In 1987 Brown established his own business doing work with wood: post and beam barns, new house construction, renovations, additions, lots of kitchen cabinetry. Cabinet work led to the construction of a shop which is where he now makes his woodblock prints. Brown’s print-making career owes much to his carpentry years. Learning to work with wood, to line things up and judge by eye, to draw up plans and implement them into 3 dimensions, this was in many ways his printmaking apprenticeship.

I make color woodblock prints using the Japanese hanga method.  My imagery explores the development of pictorial space using the inherently flat medium of the carved and printed wood-block.  By using techniques which build on intimate aspects of the Japanese approach affecting texture and tone (variations in printing pressure, fades in the brushing of the pigments) I try to achieve happy resolutions of the tension between flat printed shapes and an illusion of a depicted place.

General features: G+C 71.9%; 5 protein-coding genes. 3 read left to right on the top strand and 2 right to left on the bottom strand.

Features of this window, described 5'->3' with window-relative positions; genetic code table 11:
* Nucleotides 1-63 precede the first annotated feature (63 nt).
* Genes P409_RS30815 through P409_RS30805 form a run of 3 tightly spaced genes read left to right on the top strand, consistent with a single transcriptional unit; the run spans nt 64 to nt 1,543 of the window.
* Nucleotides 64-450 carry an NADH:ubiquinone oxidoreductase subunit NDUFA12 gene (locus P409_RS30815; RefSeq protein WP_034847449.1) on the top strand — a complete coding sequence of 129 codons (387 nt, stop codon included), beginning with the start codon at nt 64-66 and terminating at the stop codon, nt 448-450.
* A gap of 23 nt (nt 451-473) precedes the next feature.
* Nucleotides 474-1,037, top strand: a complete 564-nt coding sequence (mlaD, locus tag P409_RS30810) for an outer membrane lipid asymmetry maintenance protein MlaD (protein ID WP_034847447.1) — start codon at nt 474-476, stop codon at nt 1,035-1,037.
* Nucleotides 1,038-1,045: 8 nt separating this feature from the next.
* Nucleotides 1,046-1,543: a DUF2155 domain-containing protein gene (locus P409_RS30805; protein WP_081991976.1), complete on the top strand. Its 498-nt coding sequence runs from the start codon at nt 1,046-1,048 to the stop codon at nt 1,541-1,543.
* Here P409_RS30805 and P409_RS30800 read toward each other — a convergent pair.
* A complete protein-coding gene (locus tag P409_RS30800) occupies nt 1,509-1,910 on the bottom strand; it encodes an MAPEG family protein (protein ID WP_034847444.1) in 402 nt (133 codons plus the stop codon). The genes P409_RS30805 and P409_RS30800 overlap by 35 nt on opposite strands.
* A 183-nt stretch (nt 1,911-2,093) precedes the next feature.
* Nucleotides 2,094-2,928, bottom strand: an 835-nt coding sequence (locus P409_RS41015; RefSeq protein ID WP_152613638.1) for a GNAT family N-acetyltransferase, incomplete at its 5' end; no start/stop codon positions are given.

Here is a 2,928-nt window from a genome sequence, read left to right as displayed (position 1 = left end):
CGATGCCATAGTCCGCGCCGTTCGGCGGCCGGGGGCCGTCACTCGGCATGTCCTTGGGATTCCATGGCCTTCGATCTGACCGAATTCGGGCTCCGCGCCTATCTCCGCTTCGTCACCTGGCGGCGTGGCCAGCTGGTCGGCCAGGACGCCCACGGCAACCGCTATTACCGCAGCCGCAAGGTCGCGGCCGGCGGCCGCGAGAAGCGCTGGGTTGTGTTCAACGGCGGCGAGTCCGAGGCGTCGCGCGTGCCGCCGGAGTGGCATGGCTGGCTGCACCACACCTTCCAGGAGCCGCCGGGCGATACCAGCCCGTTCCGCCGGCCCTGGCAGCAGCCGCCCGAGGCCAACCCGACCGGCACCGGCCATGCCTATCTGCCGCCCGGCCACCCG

Hanga is printing with brushes and a hand-held baren using rice paste, pigments and water from multiple hand-carved wood blocks.  It is the technique used to make the ukiyo-e prints of Hokusai, Hiroshige, and others that had so much impact on Western artists, especially the Impressionists, in the latter part of the 19th century.


Images shown are representative of the artist. Please contact the gallery for availability.

Edgewater Gallery